I won't speak to rather or not it's legal, but it's not that unusual. Essentially there are two separate mindsets when it comes to sharing pay amounts (and benefits).
The first, and probably "oldest", certainly the most common (and the one I prefer) is to never tell your co-workers what you make. The reasoning is that you may be worth more than your co-workers for one reason or another. In fact, you may be getting more money then your supervisor because you're worth more to the company. Remember what the company pays you is between you and the company. You negotiate it, and just as you would not accept "but we pay Bill less", you can't expect them to respond to, "you pay Susan more". The good side of this is that everyone should have the ability to work for what they think they are worth. The downside is that it becomes harder for employees to track whether they are being discriminated against.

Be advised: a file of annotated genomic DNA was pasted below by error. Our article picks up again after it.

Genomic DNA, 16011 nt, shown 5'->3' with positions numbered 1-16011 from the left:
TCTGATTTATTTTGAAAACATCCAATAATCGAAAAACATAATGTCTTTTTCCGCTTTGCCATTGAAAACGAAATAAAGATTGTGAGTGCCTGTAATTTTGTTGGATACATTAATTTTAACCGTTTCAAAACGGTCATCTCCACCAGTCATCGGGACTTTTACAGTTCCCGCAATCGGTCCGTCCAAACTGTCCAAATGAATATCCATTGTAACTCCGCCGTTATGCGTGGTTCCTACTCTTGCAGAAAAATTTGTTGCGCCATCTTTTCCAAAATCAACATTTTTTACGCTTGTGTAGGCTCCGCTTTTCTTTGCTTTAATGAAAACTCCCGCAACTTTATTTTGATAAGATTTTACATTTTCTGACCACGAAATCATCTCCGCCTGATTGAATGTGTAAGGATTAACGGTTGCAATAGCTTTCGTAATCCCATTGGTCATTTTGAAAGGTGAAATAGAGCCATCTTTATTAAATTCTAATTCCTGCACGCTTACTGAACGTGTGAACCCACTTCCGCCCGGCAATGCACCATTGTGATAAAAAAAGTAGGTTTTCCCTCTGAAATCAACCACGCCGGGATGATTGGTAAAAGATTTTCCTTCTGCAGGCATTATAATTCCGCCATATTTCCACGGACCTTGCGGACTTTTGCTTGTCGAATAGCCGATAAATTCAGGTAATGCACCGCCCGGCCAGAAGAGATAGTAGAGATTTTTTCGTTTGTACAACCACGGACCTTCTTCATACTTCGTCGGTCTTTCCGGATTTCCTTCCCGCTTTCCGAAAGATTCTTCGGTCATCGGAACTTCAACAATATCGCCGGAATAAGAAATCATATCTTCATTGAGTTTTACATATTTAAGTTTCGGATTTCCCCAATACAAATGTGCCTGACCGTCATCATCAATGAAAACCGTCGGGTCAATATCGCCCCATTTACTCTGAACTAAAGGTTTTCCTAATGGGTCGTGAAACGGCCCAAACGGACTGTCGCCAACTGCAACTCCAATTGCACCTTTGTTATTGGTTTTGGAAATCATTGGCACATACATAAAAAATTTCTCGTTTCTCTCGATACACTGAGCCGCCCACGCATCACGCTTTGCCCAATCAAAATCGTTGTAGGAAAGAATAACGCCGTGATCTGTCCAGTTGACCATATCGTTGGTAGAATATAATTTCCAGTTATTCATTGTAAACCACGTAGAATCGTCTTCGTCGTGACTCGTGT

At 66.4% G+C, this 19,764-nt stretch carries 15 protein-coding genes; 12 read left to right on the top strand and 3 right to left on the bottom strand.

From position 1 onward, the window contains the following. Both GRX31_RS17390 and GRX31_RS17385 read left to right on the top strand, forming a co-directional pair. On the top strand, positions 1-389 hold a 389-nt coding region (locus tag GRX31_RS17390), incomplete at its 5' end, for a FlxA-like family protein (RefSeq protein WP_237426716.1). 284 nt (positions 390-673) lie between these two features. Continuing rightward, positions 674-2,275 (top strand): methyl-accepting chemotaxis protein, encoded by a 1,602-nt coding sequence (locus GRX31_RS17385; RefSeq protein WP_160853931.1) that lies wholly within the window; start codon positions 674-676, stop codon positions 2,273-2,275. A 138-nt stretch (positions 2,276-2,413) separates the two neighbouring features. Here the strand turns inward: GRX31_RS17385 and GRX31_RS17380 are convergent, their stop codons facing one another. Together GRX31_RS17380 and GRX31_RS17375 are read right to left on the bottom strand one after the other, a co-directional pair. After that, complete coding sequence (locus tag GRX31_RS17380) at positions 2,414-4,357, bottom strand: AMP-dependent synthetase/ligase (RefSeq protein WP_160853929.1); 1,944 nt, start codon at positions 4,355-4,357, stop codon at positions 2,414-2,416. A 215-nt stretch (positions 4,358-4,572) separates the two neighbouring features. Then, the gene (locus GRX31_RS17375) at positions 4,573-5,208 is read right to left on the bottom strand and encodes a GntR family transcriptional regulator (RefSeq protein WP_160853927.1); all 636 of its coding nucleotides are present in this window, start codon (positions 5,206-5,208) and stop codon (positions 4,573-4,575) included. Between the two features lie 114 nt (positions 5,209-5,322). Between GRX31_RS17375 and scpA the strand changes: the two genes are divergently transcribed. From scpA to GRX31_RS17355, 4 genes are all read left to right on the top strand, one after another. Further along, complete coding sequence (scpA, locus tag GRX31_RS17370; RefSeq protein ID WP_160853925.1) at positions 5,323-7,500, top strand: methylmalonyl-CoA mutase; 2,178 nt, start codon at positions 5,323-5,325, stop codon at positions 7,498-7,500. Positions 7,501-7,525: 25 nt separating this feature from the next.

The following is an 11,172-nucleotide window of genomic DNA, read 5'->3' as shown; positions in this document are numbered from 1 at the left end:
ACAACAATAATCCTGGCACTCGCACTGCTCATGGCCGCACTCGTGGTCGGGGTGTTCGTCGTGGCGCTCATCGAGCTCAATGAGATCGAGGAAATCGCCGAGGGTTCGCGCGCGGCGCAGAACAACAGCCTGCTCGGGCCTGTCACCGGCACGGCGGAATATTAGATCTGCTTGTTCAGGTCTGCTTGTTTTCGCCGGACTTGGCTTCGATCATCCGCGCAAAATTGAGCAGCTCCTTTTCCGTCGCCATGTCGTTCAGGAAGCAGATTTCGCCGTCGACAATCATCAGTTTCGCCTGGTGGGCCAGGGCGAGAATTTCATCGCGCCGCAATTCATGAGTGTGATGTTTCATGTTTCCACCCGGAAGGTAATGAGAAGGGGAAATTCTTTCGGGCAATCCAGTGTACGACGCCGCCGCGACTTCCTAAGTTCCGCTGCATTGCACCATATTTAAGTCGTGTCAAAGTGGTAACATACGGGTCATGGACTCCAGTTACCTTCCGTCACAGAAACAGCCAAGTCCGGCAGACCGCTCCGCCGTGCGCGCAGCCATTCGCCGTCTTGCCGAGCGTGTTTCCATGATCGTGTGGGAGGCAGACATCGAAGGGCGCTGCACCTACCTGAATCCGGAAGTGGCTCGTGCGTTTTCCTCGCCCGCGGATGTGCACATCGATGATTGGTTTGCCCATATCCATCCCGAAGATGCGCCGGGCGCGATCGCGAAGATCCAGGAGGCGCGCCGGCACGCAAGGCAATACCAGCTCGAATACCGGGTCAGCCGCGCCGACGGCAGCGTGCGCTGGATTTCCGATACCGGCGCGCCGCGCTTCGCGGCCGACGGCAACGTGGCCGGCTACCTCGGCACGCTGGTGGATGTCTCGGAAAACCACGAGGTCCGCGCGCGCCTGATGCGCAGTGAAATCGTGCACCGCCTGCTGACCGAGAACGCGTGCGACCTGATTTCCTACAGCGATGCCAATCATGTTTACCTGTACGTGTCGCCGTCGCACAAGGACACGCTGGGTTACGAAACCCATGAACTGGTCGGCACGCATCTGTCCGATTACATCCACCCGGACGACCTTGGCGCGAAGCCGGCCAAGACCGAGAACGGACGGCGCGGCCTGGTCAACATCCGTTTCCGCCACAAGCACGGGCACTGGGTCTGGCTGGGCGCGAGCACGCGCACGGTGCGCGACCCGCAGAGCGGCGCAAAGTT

The other idea is to share with everyone your pay. That way you can make sure you're getting the same as everyone else. The good side is that you know you are getting fair treatment because everyone earns $11.50 an hour. The downside is that you basically have no negotiating power. If you want $12.00 an hour you're SOL, because it means I would have to give everyone $12.
With regards to not sharing pay outside the company, it gets more fuzzy. Do I want prospective employees to know that I pay $11.50? What does that do to my (the company) ability to negotiate, and more importantly my ability to attract better talent by offering better benefits?
Whether or not an employee can be held to that contract is something that a lawyer would need to answer. But the idea is common, and the reason behind it is not as sinister as some people think.